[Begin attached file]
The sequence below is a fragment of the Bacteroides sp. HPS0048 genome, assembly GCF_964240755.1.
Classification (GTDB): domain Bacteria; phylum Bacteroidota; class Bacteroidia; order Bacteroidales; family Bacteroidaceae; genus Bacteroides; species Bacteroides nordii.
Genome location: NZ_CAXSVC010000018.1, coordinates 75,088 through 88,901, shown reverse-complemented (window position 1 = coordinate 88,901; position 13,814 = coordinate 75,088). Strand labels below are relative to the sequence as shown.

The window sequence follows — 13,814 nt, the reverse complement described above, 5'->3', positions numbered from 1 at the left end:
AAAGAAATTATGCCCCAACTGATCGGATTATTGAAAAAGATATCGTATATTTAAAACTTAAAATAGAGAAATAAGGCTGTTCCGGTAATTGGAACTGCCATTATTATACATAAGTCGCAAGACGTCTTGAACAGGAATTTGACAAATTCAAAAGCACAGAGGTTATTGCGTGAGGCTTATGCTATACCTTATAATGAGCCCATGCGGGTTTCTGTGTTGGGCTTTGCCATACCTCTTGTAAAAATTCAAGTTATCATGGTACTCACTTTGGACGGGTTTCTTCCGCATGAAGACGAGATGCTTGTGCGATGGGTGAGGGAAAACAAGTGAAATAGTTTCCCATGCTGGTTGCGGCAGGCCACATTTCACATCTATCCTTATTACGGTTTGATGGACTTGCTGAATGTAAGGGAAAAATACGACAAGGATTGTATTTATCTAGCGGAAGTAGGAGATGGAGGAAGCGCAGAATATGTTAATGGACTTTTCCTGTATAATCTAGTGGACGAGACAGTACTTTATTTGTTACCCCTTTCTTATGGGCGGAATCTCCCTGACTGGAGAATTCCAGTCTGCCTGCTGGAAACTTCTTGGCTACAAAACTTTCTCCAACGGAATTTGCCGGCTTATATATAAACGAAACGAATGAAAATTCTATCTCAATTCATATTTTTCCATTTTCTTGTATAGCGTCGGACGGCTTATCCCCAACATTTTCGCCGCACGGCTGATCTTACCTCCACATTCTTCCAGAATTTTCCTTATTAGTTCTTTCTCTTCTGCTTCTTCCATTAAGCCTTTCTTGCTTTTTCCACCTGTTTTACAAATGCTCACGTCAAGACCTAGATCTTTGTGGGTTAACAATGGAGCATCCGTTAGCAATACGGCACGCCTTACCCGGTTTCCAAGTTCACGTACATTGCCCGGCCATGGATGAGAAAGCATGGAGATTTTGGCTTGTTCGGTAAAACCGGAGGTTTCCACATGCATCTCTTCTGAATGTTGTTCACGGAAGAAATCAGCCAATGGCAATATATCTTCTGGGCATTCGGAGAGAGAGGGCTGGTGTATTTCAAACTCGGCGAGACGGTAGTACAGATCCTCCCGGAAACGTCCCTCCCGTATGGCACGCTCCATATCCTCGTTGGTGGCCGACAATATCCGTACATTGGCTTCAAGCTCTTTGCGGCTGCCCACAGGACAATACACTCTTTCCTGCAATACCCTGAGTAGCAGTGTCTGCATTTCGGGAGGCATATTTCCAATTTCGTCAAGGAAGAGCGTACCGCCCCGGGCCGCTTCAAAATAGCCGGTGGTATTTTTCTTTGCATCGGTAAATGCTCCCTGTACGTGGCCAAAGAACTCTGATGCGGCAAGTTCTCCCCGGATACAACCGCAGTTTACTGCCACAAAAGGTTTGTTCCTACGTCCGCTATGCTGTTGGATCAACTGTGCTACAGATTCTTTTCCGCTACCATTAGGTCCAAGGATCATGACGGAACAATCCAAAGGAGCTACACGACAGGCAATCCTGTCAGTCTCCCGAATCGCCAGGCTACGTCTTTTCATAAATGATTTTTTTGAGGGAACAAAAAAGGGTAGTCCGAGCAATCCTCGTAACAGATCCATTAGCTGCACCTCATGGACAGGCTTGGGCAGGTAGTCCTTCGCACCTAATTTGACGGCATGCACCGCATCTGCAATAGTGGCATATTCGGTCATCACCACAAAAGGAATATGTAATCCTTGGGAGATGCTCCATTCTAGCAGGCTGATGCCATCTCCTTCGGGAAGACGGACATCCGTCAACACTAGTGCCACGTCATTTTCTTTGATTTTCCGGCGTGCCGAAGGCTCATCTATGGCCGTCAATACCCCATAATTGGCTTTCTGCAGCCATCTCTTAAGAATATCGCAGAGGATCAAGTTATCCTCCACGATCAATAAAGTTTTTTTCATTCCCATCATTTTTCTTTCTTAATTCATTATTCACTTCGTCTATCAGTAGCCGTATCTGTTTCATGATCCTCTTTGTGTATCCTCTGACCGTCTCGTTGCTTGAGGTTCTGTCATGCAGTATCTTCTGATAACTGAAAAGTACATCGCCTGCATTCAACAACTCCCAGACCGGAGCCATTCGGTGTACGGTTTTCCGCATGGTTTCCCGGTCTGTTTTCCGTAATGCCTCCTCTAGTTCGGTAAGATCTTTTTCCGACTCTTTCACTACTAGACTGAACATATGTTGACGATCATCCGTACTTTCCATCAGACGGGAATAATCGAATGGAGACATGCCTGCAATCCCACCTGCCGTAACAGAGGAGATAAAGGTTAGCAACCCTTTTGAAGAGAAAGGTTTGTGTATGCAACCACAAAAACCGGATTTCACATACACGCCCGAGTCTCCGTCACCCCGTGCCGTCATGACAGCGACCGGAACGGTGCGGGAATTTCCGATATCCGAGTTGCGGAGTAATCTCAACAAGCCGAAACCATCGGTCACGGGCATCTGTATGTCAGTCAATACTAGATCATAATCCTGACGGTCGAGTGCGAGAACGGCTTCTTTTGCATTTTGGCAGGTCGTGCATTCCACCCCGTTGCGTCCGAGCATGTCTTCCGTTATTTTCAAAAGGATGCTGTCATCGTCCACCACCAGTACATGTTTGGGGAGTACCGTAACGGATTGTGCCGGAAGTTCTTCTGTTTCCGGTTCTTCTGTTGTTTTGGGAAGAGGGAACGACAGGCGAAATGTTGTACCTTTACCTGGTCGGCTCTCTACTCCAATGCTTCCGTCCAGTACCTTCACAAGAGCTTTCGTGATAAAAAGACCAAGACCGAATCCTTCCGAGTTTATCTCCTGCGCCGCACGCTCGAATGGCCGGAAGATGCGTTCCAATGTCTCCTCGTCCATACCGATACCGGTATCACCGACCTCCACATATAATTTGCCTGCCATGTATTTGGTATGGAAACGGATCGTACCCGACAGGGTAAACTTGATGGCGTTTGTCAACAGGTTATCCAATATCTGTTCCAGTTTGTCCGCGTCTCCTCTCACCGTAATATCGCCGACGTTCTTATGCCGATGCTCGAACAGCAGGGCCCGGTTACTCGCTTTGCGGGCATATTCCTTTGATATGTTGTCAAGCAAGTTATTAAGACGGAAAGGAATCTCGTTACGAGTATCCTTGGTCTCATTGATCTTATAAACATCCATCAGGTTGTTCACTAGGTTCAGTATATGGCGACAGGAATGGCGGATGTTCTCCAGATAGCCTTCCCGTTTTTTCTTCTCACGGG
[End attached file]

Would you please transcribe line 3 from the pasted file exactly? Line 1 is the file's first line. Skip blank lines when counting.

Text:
Genome location: NZ_CAXSVC010000018.1, coordinates 75,088 through 88,901, shown reverse-complemented (window position 1 = coordinate 88,901; position 13,814 = coordinate 75,088). Strand labels below are relative to the sequence as shown.